Developer Hopes to Transform Racetrack in Prince George's

"I just can't wait to get people in here," says real estate developer Mark R. Vogel during a visit to Rosecroft Raceway in Fort Washington.
"I just can't wait to get people in here," says real estate developer Mark R. Vogel during a visit to Rosecroft Raceway in Fort Washington. (By Tracy A. Woodward -- The Washington Post)
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By Ovetta Wiggins
Washington Post Staff Writer
Sunday, July 26, 2009

Mark R. Vogel was once known as the Donald Trump of Prince George's County.

With real estate holdings worth $1 billion in Maryland, Virginia and the District, the developer was at the top of his game about 20 years ago.

But that was all before the economy took a nose dive in the early 1990s and forced him into personal bankruptcy; before financial backers pulled out of many of his projects, sending them into foreclosure; and before an investigation resulted in his pleading guilty to possessing cocaine.

These days, a sober Vogel, who once sought the limelight and relished the accolades that came with it, is slowly and quietly rebuilding his reputation and his portfolio with a handful of residential and retail projects in Prince George's and St. Mary's counties.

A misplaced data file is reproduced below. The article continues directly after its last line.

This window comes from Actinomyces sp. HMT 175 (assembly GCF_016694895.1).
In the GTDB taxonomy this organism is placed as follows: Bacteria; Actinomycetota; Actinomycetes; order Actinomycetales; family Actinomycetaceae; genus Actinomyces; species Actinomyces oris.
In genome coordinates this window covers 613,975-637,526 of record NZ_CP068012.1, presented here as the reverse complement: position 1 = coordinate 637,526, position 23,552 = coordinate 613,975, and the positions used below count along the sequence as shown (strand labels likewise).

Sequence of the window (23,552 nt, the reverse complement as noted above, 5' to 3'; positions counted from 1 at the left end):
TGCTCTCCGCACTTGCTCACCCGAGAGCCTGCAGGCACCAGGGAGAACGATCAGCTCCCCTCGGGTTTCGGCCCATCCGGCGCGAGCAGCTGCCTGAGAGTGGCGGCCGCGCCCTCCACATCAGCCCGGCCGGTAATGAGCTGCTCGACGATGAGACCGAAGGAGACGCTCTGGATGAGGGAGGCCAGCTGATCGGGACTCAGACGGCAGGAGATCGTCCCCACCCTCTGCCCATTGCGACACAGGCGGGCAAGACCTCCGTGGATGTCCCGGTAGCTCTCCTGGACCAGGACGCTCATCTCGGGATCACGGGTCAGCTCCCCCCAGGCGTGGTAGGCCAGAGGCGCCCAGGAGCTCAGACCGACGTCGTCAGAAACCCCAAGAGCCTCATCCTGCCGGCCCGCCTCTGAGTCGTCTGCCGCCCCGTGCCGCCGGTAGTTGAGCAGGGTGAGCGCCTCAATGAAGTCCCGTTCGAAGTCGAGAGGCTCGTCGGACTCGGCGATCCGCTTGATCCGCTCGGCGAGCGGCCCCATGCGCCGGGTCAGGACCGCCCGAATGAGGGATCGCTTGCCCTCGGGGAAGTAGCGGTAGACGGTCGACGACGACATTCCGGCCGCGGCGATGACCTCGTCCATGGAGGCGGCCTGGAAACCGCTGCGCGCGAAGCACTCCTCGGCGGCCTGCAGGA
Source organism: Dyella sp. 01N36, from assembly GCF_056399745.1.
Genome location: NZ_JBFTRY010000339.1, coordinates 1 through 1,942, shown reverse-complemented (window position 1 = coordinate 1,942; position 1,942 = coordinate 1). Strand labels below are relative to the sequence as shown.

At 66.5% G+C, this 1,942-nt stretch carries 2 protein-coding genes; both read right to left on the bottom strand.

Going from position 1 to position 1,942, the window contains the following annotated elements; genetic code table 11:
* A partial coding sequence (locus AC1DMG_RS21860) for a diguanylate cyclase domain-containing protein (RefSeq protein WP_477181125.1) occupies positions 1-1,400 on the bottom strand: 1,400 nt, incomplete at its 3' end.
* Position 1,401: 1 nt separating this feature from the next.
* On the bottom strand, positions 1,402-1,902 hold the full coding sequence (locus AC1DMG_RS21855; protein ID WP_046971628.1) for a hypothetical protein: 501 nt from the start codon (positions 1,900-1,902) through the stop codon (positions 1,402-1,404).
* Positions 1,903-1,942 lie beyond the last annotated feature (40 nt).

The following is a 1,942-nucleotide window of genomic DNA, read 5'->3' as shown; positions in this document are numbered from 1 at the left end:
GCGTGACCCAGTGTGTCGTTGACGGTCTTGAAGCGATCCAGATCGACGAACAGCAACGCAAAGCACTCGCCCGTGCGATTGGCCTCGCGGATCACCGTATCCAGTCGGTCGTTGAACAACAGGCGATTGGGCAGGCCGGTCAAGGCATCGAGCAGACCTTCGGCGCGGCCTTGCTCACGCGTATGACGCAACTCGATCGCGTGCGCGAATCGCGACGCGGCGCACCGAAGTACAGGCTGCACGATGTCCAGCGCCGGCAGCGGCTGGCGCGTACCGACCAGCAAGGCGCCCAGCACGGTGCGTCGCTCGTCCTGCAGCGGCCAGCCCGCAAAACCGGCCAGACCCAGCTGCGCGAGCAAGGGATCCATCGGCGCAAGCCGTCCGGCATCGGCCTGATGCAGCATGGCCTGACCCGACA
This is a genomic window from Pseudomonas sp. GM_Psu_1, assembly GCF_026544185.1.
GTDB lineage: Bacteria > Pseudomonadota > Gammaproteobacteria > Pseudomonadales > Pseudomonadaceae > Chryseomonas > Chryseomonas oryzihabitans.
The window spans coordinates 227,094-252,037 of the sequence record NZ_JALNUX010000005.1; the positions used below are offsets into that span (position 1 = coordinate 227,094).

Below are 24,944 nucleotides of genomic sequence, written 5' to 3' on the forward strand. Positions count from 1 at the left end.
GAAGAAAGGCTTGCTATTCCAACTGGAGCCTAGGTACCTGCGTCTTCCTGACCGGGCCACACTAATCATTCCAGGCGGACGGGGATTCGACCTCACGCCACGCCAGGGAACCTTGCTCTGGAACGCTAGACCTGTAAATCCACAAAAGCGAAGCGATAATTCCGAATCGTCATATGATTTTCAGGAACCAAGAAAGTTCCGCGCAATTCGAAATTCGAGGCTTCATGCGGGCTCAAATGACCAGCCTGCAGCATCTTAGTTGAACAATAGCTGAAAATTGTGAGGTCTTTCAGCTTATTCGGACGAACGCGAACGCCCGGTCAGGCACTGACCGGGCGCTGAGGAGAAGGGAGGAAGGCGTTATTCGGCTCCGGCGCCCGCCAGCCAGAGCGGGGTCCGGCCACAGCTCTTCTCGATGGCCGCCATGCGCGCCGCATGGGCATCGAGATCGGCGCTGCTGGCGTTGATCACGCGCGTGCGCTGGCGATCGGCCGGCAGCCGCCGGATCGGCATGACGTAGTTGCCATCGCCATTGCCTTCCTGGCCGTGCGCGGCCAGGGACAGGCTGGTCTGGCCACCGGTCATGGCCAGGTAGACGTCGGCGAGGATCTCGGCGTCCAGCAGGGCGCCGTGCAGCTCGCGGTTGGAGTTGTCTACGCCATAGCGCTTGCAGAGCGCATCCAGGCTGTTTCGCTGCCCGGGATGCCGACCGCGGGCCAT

He is in the middle of one of his most ambitious plans in years: reclaiming ownership of a beleaguered Prince George's racetrack and lobbying legislators and community groups to allow poker games to be played at the facility.

"My goals are not to be a billionaire," Vogel, 61., said. "In 1985, I'd have 30, maybe 40 projects going on from Ocean City to Spotsylvania to Frederick, and I'll never go back to that. . . . My life is much more orderly, much less stress. . . . Before, I was a prisoner."

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Vogel, who is securing a bank loan and has some investors in an attempt to reacquire Rosecroft Raceway, said the plans for the Fort Washington racetrack are gradually moving in his favor. This month, Cloverleaf Enterprises agreed to sell Rosecroft to Vogel for nearly $10 million. The sale requires a bankruptcy judge to finalize it because Cloverleaf filed for Chapter 11 reorganization last month. Legislators would have to agree to place a referendum on the ballot allowing poker at the racetrack, and voters would have to sign off on the plan before gambling could start.

Del. Dereck E. Davis (D-Prince George's) said he will take a "wait-and-see approach" to the idea.

"I'd want to discuss it with the community and with my colleagues that represent that area," said Davis, who plans to work with Vogel on restoring simulcasting from all out-of-state racetracks. Cloverleaf sued 17 defendants this month, including the Maryland Thoroughbred Horsemen's Association, saying they are interfering with the track's simulcast agreements.

"I'm not sure if the votes are there in the delegation and the General Assembly based on past difficulty in expanding gambling," Davis said.

Still, Vogel is optimistic.


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